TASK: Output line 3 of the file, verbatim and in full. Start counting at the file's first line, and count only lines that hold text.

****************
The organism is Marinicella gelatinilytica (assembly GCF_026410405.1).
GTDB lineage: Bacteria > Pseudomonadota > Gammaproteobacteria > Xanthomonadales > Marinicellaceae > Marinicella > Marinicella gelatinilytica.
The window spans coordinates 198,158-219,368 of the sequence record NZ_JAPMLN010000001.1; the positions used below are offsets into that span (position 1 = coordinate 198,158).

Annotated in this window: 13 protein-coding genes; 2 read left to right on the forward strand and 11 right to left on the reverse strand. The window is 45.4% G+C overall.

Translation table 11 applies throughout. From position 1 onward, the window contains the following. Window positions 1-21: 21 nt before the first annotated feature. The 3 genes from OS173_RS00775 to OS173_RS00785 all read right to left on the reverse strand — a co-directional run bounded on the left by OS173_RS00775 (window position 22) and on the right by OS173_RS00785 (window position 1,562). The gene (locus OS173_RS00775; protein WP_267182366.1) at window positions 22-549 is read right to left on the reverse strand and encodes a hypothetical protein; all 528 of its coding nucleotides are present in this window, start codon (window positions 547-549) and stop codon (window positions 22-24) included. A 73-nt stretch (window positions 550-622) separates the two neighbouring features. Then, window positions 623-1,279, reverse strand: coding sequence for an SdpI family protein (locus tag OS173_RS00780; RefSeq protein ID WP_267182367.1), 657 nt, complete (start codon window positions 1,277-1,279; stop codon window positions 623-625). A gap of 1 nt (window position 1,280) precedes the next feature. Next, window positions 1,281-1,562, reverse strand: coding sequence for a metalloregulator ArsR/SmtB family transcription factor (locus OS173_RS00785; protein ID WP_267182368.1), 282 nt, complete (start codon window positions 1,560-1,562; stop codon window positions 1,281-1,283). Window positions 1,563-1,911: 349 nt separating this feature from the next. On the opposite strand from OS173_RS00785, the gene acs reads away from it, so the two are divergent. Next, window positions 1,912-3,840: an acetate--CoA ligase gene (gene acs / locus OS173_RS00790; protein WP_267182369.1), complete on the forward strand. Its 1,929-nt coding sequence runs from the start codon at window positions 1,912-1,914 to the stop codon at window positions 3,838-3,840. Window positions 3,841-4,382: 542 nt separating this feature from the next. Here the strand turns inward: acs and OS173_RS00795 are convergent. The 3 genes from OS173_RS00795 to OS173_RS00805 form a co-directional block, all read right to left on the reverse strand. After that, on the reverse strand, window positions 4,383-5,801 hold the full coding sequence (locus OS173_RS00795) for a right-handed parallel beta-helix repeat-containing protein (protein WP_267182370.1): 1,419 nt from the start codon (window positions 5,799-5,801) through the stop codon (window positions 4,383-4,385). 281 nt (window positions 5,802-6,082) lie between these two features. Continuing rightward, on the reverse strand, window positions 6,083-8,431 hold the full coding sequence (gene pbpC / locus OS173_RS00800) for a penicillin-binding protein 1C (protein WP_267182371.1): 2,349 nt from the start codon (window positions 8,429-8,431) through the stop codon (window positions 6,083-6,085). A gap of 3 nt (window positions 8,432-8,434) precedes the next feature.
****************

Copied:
The window spans coordinates 198,158-219,368 of the sequence record NZ_JAPMLN010000001.1; the positions used below are offsets into that span (position 1 = coordinate 198,158).